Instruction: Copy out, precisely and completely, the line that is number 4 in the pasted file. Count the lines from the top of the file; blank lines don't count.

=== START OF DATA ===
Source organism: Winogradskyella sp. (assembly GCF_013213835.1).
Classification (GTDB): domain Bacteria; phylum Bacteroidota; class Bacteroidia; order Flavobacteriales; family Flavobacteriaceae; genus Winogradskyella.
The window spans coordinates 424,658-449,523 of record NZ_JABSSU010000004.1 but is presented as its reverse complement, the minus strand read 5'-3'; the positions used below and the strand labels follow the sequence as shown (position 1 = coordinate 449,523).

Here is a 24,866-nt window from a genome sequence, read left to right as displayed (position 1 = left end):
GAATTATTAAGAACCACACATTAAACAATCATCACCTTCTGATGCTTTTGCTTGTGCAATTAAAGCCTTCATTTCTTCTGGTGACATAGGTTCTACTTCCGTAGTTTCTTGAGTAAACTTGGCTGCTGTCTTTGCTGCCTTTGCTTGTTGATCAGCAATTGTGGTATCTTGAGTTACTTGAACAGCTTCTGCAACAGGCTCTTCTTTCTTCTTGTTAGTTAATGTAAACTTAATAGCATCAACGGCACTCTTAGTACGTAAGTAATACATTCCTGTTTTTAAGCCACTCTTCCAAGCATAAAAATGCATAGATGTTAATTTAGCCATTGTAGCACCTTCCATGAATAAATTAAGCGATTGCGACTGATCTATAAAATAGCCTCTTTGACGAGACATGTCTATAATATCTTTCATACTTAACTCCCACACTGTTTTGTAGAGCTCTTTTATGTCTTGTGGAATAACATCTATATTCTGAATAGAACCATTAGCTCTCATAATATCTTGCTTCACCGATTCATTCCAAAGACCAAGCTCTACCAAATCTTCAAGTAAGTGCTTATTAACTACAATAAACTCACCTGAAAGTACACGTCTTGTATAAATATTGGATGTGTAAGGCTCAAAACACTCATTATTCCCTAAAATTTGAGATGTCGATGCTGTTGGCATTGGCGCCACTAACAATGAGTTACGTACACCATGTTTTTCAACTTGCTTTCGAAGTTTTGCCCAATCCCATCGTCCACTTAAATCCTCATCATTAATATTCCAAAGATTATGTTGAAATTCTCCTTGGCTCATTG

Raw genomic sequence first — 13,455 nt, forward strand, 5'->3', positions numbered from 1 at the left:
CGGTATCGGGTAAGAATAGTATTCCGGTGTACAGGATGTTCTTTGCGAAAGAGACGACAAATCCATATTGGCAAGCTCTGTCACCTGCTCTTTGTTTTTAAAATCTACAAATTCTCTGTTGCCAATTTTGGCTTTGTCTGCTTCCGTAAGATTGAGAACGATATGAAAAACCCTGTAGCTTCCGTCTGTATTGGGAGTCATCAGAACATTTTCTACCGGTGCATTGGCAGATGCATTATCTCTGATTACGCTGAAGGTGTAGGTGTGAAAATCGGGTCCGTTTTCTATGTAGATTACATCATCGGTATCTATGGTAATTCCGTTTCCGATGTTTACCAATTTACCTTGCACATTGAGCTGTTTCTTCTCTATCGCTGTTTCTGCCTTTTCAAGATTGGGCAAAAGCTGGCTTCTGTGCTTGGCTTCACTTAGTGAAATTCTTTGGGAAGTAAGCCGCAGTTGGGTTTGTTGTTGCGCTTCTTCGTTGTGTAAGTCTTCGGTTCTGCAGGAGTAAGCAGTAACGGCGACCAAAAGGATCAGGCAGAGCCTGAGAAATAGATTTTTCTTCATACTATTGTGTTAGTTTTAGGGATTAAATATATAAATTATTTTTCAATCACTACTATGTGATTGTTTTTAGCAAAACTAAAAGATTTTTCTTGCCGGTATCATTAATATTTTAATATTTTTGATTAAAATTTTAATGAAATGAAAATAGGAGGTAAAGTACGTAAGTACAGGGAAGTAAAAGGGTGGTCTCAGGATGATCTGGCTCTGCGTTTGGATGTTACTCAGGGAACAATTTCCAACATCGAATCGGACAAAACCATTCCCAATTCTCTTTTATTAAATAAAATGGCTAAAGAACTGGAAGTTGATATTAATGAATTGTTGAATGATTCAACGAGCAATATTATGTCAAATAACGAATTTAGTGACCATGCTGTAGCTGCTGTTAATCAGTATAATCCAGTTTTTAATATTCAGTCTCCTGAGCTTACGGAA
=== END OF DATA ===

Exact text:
Here is a 24,866-nt window from a genome sequence, read left to right as displayed (position 1 = left end):